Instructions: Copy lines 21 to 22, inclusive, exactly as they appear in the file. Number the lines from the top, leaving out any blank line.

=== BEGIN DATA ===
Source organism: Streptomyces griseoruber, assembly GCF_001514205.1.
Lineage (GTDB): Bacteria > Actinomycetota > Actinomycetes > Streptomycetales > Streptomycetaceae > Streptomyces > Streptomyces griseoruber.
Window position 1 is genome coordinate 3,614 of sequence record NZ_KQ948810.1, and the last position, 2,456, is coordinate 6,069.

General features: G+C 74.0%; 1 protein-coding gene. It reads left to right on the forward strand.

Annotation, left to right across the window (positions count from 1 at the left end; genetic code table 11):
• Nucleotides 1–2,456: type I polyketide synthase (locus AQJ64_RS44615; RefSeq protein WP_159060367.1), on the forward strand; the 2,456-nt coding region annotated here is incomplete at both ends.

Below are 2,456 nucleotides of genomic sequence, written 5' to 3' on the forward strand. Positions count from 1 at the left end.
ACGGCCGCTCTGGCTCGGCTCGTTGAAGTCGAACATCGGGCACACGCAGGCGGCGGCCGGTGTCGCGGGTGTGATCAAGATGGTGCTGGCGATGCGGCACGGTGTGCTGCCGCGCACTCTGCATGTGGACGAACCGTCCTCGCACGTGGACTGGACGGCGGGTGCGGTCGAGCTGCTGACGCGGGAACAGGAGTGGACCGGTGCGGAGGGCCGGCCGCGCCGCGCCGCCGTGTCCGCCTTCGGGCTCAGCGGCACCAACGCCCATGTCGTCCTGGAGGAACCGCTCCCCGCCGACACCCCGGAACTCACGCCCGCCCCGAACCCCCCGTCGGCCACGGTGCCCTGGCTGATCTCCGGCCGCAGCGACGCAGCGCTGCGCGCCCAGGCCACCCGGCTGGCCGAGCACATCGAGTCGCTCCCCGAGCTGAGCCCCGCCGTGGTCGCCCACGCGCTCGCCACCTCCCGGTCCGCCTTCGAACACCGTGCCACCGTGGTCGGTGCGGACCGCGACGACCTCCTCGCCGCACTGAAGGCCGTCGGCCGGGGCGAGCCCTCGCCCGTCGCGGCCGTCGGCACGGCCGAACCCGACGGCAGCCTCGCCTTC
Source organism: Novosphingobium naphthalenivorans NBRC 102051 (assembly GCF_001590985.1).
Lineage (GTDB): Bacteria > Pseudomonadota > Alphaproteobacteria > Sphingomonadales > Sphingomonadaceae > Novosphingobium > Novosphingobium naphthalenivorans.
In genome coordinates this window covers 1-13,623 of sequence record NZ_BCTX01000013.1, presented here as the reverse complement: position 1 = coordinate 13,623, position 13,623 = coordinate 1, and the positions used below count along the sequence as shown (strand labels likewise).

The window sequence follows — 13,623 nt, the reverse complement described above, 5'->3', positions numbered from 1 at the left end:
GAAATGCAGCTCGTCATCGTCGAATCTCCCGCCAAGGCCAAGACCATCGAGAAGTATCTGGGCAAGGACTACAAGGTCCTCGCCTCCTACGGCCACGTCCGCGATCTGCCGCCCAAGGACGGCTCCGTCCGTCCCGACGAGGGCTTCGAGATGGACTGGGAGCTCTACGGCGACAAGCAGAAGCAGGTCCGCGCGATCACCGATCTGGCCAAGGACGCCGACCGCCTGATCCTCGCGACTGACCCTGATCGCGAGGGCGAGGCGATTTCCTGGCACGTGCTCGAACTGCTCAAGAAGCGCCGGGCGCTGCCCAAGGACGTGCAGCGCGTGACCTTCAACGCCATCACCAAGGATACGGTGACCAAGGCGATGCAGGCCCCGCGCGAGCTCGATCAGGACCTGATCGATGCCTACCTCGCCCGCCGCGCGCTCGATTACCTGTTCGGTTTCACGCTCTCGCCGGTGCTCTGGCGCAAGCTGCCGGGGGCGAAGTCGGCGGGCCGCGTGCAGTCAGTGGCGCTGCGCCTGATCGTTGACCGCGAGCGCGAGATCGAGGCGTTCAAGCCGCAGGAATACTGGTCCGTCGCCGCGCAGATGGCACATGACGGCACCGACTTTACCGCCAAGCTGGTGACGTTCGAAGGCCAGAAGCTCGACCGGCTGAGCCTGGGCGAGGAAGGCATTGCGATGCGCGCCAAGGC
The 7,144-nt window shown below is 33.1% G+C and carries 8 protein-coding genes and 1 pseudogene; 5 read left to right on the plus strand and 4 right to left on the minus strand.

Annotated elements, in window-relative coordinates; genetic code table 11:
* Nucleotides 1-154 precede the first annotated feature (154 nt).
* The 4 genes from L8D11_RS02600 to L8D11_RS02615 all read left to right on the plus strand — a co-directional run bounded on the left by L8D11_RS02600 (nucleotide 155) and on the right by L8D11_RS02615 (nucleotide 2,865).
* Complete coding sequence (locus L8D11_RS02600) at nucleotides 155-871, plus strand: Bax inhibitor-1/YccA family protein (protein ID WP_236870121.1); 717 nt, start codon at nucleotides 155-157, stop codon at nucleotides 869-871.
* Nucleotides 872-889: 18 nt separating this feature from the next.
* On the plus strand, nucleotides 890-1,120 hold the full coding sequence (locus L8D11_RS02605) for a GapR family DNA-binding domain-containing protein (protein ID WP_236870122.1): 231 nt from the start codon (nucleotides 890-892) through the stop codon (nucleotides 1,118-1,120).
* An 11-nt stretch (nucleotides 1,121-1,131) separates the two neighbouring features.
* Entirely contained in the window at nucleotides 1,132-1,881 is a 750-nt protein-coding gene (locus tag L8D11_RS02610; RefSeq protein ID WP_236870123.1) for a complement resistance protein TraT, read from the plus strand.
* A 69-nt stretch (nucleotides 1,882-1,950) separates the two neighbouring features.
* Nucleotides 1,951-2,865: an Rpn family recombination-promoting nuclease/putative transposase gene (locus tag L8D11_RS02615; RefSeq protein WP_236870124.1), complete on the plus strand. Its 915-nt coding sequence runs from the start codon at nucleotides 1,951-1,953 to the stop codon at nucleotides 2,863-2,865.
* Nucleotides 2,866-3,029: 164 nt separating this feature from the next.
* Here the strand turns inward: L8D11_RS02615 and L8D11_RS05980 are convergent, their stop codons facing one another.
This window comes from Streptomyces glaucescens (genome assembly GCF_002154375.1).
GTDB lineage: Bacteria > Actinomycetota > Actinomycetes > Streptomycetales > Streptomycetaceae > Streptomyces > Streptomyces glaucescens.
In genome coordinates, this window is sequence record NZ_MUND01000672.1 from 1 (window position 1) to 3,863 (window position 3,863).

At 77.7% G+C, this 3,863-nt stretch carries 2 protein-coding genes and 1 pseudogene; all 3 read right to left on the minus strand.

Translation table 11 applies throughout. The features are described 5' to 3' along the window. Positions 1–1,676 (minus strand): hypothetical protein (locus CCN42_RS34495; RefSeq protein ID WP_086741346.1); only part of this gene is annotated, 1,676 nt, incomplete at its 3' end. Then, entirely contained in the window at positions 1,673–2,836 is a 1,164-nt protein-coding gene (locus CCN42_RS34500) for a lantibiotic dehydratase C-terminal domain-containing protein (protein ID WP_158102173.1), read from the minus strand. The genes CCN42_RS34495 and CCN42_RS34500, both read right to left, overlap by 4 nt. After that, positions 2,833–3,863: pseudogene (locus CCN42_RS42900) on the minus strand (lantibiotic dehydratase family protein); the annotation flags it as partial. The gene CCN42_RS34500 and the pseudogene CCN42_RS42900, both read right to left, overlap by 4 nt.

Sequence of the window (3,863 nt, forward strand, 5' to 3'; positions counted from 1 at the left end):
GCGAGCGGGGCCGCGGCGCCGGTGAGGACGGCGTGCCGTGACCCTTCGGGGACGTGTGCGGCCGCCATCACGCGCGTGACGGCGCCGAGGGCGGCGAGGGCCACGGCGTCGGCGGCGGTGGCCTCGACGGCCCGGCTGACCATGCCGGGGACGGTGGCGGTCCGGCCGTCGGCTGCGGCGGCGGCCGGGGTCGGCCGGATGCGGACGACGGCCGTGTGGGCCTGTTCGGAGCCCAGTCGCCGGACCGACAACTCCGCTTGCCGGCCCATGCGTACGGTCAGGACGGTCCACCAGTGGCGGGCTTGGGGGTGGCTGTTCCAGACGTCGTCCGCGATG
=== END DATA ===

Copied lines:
* An 11-nt stretch (nucleotides 1,121-1,131) separates the two neighbouring features.
* Entirely contained in the window at nucleotides 1,132-1,881 is a 750-nt protein-coding gene (locus tag L8D11_RS02610; RefSeq protein ID WP_236870123.1) for a complement resistance protein TraT, read from the plus strand.